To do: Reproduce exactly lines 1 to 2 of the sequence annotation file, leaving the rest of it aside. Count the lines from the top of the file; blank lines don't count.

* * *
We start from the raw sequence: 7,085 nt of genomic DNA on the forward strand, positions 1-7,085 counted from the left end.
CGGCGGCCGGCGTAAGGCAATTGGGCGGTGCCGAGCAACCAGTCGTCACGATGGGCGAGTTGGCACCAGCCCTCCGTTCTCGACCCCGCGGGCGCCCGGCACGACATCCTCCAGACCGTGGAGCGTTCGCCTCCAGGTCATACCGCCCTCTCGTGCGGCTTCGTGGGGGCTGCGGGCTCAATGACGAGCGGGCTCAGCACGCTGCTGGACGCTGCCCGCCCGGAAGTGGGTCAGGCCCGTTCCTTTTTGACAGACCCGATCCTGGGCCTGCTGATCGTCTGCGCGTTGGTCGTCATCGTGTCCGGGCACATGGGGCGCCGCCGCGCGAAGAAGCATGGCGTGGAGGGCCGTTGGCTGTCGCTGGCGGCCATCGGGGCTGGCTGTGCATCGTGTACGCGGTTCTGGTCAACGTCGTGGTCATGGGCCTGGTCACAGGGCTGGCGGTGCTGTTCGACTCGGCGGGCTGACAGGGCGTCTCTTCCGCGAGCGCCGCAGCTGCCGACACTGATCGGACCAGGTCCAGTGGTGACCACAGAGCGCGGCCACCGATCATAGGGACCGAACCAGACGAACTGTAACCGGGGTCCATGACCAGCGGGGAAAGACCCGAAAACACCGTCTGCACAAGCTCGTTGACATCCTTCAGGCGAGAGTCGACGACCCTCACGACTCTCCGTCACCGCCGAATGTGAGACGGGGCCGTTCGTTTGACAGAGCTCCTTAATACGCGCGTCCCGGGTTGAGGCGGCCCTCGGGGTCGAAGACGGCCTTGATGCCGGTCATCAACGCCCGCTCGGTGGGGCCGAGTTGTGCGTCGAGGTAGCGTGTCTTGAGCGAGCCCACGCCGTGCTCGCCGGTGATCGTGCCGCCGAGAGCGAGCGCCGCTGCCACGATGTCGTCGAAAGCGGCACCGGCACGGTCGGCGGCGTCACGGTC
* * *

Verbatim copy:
We start from the raw sequence: 7,085 nt of genomic DNA on the forward strand, positions 1-7,085 counted from the left end.
CGGCGGCCGGCGTAAGGCAATTGGGCGGTGCCGAGCAACCAGTCGTCACGATGGGCGAGTTGGCACCAGCCCTCCGTTCTCGACCCCGCGGGCGCCCGGCACGACATCCTCCAGACCGTGGAGCGTTCGCCTCCAGGTCATACCGCCCTCTCGTGCGGCTTCGTGGGGGCTGCGGGCTCAATGACGAGCGGGCTCAGCACGCTGCTGGACGCTGCCCGCCCGGAAGTGGGTCAGGCCCGTTCCTTTTTGACAGACCCGATCCTGGGCCTGCTGATCGTCTGCGCGTTGGTCGTCATCGTGTCCGGGCACATGGGGCGCCGCCGCGCGAAGAAGCATGGCGTGGAGGGCCGTTGGCTGTCGCTGGCGGCCATCGGGGCTGGCTGTGCATCGTGTACGCGGTTCTGGTCAACGTCGTGGTCATGGGCCTGGTCACAGGGCTGGCGGTGCTGTTCGACTCGGCGGGCTGACAGGGCGTCTCTTCCGCGAGCGCCGCAGCTGCCGACACTGATCGGACCAGGTCCAGTGGTGACCACAGAGCGCGGCCACCGATCATAGGGACCGAACCAGACGAACTGTAACCGGGGTCCATGACCAGCGGGGAAAGACCCGAAAACACCGTCTGCACAAGCTCGTTGACATCCTTCAGGCGAGAGTCGACGACCCTCACGACTCTCCGTCACCGCCGAATGTGAGACGGGGCCGTTCGTTTGACAGAGCTCCTTAATACGCGCGTCCCGGGTTGAGGCGGCCCTCGGGGTCGAAGACGGCCTTGATGCCGGTCATCAACGCCCGCTCGGTGGGGCCGAGTTGTGCGTCGAGGTAGCGTGTCTTGAGCGAGCCCACGCCGTGCTCGCCGGTGATCGTGCCGCCGAGAGCGAGCGCCGCTGCCACGATGTCGTCGAAAGCGGCACCGGCACGGTCGGCGGCGTCACGGTC